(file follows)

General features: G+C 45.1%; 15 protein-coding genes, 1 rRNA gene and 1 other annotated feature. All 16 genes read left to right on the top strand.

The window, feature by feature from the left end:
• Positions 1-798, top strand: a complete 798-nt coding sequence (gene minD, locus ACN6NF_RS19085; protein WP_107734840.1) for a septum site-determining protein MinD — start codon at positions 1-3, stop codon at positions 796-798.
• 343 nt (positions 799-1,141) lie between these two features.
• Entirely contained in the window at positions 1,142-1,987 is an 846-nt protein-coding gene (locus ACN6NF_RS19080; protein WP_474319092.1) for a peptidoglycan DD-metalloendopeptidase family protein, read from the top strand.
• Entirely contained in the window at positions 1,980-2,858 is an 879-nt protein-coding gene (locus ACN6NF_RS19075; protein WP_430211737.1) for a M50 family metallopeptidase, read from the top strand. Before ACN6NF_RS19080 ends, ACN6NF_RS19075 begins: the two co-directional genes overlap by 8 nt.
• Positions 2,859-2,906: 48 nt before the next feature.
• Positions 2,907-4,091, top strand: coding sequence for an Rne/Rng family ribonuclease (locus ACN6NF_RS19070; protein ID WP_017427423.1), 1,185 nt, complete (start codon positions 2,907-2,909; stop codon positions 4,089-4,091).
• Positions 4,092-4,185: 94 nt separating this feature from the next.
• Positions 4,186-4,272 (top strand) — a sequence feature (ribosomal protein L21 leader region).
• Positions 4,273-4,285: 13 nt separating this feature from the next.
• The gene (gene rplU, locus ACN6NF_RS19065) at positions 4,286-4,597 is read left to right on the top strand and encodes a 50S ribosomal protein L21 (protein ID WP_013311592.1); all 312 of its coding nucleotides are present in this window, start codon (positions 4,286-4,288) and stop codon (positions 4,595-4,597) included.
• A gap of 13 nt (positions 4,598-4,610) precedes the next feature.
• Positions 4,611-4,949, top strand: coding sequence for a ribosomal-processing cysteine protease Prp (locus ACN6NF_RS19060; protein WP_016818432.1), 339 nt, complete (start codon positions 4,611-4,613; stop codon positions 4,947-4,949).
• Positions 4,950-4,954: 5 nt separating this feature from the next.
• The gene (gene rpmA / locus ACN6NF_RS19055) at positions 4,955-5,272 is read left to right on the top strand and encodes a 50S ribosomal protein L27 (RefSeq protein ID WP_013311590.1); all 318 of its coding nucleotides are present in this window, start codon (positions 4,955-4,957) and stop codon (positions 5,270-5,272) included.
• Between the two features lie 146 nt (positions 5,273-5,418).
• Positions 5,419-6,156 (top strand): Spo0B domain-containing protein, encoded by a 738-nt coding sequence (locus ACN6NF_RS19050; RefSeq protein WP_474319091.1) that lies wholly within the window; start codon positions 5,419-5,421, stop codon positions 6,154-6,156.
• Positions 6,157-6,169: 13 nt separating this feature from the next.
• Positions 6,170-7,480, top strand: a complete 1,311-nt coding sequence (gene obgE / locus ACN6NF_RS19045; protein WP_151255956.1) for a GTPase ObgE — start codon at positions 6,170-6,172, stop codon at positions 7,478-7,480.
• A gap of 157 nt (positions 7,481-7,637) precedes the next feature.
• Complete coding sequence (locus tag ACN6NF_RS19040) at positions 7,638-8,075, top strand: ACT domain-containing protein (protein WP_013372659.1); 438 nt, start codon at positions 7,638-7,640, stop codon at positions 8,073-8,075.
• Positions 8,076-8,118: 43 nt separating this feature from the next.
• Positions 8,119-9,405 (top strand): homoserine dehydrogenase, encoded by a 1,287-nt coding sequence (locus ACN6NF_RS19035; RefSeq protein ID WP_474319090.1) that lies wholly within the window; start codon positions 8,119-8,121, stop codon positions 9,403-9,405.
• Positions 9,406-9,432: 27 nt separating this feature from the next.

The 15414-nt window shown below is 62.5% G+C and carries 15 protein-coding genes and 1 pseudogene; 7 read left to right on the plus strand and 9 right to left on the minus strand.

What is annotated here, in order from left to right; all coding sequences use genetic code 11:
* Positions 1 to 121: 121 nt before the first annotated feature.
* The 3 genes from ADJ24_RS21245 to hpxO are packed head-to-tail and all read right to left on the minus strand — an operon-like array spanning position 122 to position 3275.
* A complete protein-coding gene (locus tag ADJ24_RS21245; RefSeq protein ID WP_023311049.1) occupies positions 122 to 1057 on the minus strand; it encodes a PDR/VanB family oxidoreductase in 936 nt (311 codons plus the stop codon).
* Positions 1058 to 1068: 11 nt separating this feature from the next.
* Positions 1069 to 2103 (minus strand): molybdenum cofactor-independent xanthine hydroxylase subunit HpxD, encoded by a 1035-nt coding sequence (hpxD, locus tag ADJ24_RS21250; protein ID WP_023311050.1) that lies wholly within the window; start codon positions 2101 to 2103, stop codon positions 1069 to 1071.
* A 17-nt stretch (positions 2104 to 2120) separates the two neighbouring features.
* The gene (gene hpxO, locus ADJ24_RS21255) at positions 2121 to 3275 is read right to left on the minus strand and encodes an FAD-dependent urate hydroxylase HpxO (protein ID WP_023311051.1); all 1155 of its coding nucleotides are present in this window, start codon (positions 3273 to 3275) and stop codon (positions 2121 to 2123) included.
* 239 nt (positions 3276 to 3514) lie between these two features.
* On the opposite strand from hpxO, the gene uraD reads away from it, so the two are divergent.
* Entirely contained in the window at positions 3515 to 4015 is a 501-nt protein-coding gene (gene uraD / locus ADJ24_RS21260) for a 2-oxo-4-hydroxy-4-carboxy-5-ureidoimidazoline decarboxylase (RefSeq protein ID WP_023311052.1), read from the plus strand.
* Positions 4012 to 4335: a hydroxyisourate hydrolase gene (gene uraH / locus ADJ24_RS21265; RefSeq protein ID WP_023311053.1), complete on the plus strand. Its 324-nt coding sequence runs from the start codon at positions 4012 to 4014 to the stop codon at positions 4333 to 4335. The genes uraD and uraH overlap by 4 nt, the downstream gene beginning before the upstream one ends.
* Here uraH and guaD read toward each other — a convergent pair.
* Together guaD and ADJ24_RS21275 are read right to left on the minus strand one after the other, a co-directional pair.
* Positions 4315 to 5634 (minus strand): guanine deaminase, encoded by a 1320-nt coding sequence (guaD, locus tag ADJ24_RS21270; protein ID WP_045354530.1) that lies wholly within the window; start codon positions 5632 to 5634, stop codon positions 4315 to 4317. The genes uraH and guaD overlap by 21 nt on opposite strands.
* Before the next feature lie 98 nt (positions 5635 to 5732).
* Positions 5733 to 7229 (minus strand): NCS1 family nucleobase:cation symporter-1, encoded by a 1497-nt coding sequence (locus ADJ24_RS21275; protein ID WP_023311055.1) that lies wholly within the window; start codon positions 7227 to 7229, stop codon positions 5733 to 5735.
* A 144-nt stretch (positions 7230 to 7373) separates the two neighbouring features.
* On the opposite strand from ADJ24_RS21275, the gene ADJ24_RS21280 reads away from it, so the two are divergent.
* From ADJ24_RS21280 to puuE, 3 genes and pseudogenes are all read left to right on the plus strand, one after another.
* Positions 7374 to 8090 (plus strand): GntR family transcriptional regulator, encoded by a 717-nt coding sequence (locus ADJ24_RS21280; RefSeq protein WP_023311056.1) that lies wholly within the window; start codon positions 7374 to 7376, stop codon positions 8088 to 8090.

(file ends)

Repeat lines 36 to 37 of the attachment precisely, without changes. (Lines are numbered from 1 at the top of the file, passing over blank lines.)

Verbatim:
* On the opposite strand from hpxO, the gene uraD reads away from it, so the two are divergent.
* Entirely contained in the window at positions 3515 to 4015 is a 501-nt protein-coding gene (gene uraD / locus ADJ24_RS21260) for a 2-oxo-4-hydroxy-4-carboxy-5-ureidoimidazoline decarboxylase (RefSeq protein ID WP_023311052.1), read from the plus strand.